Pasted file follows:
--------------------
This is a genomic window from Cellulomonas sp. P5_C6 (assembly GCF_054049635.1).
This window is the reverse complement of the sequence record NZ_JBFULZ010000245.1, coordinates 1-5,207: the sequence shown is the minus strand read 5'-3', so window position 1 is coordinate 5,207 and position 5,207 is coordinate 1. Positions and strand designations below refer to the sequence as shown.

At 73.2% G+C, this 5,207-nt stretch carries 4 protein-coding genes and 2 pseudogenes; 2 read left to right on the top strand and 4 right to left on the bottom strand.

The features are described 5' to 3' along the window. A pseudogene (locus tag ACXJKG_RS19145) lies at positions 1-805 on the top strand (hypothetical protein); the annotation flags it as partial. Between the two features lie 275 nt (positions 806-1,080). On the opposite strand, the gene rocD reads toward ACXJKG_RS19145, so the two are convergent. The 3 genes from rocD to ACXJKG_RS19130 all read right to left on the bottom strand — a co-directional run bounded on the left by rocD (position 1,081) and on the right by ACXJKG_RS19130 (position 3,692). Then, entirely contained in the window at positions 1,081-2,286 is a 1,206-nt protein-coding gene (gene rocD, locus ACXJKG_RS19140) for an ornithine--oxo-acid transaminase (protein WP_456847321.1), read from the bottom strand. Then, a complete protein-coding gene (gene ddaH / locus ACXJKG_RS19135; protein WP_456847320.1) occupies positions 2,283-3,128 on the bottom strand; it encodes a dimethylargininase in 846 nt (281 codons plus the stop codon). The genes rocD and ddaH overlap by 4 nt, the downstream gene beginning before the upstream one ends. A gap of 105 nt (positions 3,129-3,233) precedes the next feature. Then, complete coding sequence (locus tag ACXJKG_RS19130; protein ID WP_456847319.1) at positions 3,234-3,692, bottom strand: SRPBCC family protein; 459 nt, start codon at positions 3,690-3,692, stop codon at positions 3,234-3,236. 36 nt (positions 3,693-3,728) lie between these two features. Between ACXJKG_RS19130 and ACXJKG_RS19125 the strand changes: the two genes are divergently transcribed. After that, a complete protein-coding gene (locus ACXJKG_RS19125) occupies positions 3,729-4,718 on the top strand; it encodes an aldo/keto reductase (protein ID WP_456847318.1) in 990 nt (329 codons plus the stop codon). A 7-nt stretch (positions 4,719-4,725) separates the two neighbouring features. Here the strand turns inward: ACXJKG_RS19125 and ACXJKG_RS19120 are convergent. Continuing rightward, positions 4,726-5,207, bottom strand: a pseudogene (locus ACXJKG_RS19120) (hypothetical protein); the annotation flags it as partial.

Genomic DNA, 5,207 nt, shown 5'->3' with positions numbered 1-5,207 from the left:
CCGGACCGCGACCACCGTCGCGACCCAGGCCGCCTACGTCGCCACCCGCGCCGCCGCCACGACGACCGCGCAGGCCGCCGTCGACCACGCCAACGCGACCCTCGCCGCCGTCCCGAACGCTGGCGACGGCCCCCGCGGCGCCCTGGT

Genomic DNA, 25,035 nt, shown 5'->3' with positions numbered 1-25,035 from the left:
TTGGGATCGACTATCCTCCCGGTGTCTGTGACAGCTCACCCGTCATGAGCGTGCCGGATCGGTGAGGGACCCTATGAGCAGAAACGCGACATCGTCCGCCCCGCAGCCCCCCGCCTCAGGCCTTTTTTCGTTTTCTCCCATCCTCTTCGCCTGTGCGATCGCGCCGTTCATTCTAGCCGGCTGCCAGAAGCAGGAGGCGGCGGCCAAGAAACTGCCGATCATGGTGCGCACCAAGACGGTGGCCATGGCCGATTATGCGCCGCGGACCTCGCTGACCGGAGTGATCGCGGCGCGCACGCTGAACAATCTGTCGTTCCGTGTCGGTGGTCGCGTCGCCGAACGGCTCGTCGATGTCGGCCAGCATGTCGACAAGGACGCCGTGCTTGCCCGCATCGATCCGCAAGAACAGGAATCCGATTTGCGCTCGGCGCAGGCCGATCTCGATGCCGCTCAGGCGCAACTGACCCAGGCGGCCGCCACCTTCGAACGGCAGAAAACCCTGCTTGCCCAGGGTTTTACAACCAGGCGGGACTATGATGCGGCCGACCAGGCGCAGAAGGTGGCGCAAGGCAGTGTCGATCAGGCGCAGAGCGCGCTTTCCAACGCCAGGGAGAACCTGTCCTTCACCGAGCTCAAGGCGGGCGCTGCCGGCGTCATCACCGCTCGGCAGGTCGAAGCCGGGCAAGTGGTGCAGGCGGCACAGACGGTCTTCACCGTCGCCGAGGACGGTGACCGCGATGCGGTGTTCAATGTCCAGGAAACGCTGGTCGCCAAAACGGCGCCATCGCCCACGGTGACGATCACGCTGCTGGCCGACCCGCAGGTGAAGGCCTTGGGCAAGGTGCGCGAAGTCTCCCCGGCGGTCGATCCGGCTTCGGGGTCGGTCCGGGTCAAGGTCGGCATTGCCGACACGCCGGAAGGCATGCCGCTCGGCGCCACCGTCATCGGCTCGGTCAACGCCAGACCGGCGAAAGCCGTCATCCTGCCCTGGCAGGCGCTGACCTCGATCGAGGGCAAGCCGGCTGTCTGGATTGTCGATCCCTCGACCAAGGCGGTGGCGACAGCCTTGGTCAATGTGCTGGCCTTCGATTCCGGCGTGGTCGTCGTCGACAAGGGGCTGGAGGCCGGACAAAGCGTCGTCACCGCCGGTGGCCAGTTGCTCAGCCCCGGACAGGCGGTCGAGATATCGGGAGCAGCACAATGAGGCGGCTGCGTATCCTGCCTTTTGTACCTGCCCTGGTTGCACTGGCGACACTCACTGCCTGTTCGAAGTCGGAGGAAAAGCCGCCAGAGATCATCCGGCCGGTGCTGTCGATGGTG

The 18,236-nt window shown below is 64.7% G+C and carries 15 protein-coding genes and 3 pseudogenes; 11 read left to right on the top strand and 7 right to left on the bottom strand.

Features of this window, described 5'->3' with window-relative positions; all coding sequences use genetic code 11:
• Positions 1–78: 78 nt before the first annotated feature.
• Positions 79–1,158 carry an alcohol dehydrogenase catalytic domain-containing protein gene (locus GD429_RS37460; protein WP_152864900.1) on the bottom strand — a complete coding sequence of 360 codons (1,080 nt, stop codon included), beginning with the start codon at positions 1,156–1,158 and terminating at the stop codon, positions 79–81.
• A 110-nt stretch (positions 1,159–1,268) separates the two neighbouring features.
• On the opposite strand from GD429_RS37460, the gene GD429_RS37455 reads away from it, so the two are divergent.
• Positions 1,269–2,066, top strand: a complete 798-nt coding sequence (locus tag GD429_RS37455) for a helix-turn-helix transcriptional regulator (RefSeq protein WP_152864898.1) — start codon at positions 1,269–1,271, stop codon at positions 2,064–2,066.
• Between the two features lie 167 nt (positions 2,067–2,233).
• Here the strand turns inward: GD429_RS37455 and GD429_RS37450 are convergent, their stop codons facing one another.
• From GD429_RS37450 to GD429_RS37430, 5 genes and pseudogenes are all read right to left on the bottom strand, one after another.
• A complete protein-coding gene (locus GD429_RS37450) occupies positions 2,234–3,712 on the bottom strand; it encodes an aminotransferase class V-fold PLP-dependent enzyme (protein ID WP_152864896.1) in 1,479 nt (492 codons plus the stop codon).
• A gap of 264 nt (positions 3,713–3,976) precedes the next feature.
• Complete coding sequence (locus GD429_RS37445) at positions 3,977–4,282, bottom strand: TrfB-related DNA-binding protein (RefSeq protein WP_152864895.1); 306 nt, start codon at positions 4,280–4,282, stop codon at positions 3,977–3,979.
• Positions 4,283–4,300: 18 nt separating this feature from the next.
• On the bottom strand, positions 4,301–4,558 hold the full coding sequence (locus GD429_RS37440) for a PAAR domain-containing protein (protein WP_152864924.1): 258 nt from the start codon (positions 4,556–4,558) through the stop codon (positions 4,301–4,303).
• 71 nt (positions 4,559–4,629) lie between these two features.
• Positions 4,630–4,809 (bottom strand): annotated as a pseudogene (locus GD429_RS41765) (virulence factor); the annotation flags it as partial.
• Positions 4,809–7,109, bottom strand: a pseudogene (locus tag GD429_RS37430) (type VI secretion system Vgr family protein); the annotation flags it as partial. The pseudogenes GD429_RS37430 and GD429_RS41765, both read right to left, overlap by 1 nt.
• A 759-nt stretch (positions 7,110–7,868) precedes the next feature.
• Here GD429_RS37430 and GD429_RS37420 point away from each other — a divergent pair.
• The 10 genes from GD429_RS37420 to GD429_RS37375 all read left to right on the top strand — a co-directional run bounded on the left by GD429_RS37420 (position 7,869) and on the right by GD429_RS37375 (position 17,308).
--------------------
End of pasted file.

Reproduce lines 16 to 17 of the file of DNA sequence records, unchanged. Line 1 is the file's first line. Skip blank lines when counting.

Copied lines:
• Between the two features lie 167 nt (positions 2,067–2,233).
• Here the strand turns inward: GD429_RS37455 and GD429_RS37450 are convergent, their stop codons facing one another.